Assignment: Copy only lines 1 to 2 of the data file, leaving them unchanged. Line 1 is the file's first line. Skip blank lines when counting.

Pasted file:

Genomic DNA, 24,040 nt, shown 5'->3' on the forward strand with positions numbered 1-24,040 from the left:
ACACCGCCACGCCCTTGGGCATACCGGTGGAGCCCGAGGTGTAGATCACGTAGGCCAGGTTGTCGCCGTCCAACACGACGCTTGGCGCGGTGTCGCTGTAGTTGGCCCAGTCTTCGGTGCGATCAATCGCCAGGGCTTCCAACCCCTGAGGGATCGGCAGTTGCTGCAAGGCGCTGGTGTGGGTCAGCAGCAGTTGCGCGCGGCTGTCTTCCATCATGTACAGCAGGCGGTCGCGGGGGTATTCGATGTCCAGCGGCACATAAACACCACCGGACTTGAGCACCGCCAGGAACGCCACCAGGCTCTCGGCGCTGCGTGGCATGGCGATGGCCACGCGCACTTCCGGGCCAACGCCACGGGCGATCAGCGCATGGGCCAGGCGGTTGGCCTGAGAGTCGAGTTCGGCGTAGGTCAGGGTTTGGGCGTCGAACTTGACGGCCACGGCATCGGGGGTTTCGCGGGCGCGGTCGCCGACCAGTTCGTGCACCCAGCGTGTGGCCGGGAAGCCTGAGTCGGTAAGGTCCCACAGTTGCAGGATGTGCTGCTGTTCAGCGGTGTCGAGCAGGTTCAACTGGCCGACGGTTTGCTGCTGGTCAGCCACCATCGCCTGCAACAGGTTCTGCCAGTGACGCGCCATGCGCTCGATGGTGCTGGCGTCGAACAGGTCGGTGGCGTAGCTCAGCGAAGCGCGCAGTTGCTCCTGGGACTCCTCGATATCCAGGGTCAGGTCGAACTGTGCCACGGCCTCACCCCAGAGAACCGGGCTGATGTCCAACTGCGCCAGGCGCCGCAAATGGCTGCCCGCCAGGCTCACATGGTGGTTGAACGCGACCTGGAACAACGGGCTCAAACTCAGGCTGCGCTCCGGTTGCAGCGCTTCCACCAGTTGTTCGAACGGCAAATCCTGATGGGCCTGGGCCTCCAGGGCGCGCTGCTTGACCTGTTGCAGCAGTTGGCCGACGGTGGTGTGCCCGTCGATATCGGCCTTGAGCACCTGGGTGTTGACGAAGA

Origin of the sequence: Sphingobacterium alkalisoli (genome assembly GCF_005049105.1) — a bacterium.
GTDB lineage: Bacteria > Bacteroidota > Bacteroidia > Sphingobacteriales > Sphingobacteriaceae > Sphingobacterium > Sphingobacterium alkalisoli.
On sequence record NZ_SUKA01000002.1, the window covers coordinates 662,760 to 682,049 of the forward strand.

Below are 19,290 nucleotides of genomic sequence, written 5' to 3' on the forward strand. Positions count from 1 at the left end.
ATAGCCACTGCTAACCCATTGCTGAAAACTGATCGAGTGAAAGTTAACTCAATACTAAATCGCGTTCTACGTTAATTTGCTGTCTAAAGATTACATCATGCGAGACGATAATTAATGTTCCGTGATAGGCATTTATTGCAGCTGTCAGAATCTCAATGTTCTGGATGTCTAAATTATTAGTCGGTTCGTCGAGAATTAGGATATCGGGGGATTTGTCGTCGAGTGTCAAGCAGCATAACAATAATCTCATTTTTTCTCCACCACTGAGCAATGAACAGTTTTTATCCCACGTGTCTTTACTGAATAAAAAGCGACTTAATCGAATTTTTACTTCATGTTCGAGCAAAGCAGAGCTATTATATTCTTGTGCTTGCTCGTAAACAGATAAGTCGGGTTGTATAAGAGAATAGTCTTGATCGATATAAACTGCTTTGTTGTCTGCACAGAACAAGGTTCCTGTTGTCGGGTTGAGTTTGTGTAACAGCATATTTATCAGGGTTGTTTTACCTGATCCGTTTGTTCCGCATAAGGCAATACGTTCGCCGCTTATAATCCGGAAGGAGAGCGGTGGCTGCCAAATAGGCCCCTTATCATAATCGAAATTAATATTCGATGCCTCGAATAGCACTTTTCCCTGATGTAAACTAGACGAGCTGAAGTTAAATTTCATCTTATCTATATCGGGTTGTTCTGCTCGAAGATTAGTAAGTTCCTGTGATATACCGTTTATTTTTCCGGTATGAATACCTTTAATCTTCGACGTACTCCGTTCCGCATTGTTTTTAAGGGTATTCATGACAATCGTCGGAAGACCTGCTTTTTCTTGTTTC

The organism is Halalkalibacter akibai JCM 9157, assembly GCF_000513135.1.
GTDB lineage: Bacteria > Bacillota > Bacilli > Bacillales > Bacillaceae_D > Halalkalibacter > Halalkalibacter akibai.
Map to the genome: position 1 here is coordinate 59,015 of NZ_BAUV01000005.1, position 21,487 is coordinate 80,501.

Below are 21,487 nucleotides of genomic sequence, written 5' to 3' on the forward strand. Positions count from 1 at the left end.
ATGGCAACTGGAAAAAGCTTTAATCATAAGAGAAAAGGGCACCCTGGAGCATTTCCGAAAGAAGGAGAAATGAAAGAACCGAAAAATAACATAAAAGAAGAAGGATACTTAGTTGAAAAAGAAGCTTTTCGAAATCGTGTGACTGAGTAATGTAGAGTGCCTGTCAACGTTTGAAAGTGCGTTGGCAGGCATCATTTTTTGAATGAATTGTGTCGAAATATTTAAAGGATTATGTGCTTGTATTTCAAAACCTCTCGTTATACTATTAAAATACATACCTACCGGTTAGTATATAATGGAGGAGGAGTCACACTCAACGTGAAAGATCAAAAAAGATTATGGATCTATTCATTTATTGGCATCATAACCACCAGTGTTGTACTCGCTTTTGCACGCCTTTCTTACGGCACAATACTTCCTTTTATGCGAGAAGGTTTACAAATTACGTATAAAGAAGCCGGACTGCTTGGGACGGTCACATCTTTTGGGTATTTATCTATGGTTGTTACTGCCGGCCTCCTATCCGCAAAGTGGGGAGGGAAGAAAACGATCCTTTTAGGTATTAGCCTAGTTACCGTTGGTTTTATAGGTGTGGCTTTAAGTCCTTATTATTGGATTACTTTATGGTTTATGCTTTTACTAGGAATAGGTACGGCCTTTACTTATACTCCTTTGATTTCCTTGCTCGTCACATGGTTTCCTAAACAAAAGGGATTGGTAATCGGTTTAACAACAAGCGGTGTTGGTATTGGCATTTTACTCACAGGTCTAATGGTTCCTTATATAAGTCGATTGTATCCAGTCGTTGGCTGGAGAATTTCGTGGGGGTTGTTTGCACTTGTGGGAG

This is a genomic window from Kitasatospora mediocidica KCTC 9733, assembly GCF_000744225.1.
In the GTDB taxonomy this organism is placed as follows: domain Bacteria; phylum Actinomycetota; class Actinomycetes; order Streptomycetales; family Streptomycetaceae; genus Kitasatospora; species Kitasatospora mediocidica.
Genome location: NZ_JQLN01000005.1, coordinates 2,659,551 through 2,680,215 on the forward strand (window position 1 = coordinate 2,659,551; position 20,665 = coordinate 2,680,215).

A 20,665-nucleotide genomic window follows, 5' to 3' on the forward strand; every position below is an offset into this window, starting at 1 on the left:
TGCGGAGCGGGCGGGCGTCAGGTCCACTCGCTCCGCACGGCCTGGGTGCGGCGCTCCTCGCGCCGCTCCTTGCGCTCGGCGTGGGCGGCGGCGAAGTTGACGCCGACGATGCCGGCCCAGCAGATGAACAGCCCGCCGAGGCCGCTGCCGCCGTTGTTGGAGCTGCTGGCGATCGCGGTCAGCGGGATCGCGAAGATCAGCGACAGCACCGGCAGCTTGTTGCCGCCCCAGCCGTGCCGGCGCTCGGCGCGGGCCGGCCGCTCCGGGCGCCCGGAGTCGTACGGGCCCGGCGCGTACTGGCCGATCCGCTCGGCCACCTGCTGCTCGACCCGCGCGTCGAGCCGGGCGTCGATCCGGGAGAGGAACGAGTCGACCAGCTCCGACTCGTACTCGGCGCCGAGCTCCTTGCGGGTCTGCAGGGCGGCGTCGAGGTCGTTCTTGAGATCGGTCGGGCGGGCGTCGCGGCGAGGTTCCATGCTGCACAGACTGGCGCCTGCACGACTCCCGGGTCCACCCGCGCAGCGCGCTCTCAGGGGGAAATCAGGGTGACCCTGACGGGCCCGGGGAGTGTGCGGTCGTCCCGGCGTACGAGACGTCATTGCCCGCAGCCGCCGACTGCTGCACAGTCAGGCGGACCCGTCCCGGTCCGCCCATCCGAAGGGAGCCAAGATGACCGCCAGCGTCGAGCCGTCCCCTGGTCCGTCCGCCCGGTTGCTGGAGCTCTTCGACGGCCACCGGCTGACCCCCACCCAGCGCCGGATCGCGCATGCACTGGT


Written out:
Genomic DNA, 24,040 nt, shown 5'->3' on the forward strand with positions numbered 1-24,040 from the left:
ACACCGCCACGCCCTTGGGCATACCGGTGGAGCCCGAGGTGTAGATCACGTAGGCCAGGTTGTCGCCGTCCAACACGACGCTTGGCGCGGTGTCGCTGTAGTTGGCCCAGTCTTCGGTGCGATCAATCGCCAGGGCTTCCAACCCCTGAGGGATCGGCAGTTGCTGCAAGGCGCTGGTGTGGGTCAGCAGCAGTTGCGCGCGGCTGTCTTCCATCATGTACAGCAGGCGGTCGCGGGGGTATTCGATGTCCAGCGGCACATAAACACCACCGGACTTGAGCACCGCCAGGAACGCCACCAGGCTCTCGGCGCTGCGTGGCATGGCGATGGCCACGCGCACTTCCGGGCCAACGCCACGGGCGATCAGCGCATGGGCCAGGCGGTTGGCCTGAGAGTCGAGTTCGGCGTAGGTCAGGGTTTGGGCGTCGAACTTGACGGCCACGGCATCGGGGGTTTCGCGGGCGCGGTCGCCGACCAGTTCGTGCACCCAGCGTGTGGCCGGGAAGCCTGAGTCGGTAAGGTCCCACAGTTGCAGGATGTGCTGCTGTTCAGCGGTGTCGAGCAGGTTCAACTGGCCGACGGTTTGCTGCTGGTCAGCCACCATCGCCTGCAACAGGTTCTGCCAGTGACGCGCCATGCGCTCGATGGTGCTGGCGTCGAACAGGTCGGTGGCGTAGCTCAGCGAAGCGCGCAGTTGCTCCTGGGACTCCTCGATATCCAGGGTCAGGTCGAACTGTGCCACGGCCTCACCCCAGAGAACCGGGCTGATGTCCAACTGCGCCAGGCGCCGCAAATGGCTGCCCGCCAGGCTCACATGGTGGTTGAACGCGACCTGGAACAACGGGCTCAAACTCAGGCTGCGCTCCGGTTGCAGCGCTTCCACCAGTTGTTCGAACGGCAAATCCTGATGGGCCTGGGCCTCCAGGGCGCGCTGCTTGACCTGTTGCAGCAGTTGGCCGACGGTGGTGTGCCCGTCGATATCGGCCTTGAGCACCTGGGTGTTGACGAAGA